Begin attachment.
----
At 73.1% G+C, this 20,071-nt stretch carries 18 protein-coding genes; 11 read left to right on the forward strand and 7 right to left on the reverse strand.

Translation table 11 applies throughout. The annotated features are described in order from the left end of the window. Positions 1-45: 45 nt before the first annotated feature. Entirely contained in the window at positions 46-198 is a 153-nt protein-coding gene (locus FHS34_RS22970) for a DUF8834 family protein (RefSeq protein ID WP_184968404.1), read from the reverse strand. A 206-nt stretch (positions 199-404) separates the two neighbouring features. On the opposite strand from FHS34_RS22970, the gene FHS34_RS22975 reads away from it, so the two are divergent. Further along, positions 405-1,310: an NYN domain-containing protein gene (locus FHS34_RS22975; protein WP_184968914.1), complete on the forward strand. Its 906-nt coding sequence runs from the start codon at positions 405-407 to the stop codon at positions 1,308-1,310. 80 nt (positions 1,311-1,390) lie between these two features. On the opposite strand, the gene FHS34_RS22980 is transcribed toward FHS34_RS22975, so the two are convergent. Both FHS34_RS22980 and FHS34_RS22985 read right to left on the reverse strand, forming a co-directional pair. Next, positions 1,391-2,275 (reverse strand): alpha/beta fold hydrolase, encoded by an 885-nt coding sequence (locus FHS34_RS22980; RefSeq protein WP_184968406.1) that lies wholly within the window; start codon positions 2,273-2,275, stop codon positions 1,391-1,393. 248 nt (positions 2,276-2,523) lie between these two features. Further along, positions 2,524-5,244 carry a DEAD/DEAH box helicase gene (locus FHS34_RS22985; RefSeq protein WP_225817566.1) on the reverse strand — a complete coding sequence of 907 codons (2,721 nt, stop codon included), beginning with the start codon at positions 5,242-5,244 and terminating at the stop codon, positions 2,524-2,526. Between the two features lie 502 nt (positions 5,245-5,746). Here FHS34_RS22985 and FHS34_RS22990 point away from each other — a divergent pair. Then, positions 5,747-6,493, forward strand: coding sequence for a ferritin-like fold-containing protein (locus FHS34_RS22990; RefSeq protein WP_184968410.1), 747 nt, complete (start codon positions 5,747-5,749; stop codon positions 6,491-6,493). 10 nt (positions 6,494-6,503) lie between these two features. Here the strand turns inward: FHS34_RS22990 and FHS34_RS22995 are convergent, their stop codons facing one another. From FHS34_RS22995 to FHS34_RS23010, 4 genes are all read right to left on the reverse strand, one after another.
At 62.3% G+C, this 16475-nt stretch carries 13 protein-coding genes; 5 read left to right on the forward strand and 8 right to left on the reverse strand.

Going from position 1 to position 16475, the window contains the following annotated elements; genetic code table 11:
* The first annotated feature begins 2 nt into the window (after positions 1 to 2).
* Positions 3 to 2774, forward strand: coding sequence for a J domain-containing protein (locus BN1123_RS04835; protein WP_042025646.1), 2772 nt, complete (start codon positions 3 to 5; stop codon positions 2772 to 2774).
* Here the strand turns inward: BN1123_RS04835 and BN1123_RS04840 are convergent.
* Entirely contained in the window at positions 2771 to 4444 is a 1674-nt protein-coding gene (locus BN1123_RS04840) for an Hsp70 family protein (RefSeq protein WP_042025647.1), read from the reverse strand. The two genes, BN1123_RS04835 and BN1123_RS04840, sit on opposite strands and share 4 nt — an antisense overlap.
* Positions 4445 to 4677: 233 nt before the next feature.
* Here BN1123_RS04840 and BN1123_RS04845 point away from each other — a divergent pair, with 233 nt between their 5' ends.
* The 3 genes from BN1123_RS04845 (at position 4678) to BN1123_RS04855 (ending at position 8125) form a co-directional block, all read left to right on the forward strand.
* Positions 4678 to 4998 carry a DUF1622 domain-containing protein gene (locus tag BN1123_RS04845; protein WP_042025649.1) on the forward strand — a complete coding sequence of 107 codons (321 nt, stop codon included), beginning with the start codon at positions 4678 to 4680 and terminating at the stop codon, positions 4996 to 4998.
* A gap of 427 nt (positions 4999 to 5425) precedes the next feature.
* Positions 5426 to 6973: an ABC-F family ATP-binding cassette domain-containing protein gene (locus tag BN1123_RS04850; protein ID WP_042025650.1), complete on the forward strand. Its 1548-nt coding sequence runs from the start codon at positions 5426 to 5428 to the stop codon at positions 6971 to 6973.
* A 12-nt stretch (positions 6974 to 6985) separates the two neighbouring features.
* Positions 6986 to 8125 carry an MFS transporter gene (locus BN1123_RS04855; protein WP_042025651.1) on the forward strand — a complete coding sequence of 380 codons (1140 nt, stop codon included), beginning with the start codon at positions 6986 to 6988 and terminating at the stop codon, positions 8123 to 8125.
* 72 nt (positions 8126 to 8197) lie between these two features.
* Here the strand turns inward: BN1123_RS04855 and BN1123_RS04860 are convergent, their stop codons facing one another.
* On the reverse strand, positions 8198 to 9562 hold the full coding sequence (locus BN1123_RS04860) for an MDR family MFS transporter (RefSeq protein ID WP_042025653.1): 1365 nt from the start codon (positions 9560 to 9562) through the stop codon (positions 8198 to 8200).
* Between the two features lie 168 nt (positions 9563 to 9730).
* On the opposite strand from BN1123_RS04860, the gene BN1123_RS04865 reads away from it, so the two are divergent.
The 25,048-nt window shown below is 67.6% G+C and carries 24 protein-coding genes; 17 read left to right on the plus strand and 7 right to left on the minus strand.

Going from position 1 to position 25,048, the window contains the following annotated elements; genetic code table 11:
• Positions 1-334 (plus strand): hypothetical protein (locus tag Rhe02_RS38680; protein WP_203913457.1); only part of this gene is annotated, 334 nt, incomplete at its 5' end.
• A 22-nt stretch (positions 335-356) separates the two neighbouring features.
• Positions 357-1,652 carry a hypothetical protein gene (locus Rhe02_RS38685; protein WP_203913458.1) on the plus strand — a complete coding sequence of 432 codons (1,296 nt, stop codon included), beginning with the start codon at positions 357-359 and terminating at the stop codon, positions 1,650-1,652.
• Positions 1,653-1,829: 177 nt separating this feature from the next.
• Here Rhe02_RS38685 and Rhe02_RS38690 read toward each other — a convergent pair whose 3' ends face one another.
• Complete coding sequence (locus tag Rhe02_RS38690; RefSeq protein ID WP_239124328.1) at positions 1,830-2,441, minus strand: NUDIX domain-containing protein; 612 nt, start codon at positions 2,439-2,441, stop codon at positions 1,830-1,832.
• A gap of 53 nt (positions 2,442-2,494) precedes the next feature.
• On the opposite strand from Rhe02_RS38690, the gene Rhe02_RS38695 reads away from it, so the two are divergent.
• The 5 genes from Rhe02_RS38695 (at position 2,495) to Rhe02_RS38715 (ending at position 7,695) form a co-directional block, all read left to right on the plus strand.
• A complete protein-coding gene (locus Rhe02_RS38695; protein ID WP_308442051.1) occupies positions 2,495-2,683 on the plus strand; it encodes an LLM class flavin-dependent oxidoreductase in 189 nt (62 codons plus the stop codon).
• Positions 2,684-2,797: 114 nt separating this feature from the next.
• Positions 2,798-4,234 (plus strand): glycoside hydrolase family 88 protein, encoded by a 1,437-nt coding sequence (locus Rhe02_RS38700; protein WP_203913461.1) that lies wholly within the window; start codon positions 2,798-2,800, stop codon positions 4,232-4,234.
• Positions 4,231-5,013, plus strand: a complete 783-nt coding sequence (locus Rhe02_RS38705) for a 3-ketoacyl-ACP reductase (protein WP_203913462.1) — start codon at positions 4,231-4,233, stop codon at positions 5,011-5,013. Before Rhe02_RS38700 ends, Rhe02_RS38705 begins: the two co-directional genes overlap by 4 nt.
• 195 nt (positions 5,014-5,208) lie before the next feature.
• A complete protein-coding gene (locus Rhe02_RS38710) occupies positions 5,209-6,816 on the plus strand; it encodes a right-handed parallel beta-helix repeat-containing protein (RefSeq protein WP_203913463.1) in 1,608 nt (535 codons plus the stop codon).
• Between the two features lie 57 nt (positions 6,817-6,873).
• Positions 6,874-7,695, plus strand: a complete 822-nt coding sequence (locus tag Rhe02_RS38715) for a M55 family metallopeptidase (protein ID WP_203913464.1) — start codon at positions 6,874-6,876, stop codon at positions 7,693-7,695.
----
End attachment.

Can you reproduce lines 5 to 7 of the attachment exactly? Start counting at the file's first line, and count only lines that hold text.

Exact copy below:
* The first annotated feature begins 2 nt into the window (after positions 1 to 2).
* Positions 3 to 2774, forward strand: coding sequence for a J domain-containing protein (locus BN1123_RS04835; protein WP_042025646.1), 2772 nt, complete (start codon positions 3 to 5; stop codon positions 2772 to 2774).
* Here the strand turns inward: BN1123_RS04835 and BN1123_RS04840 are convergent.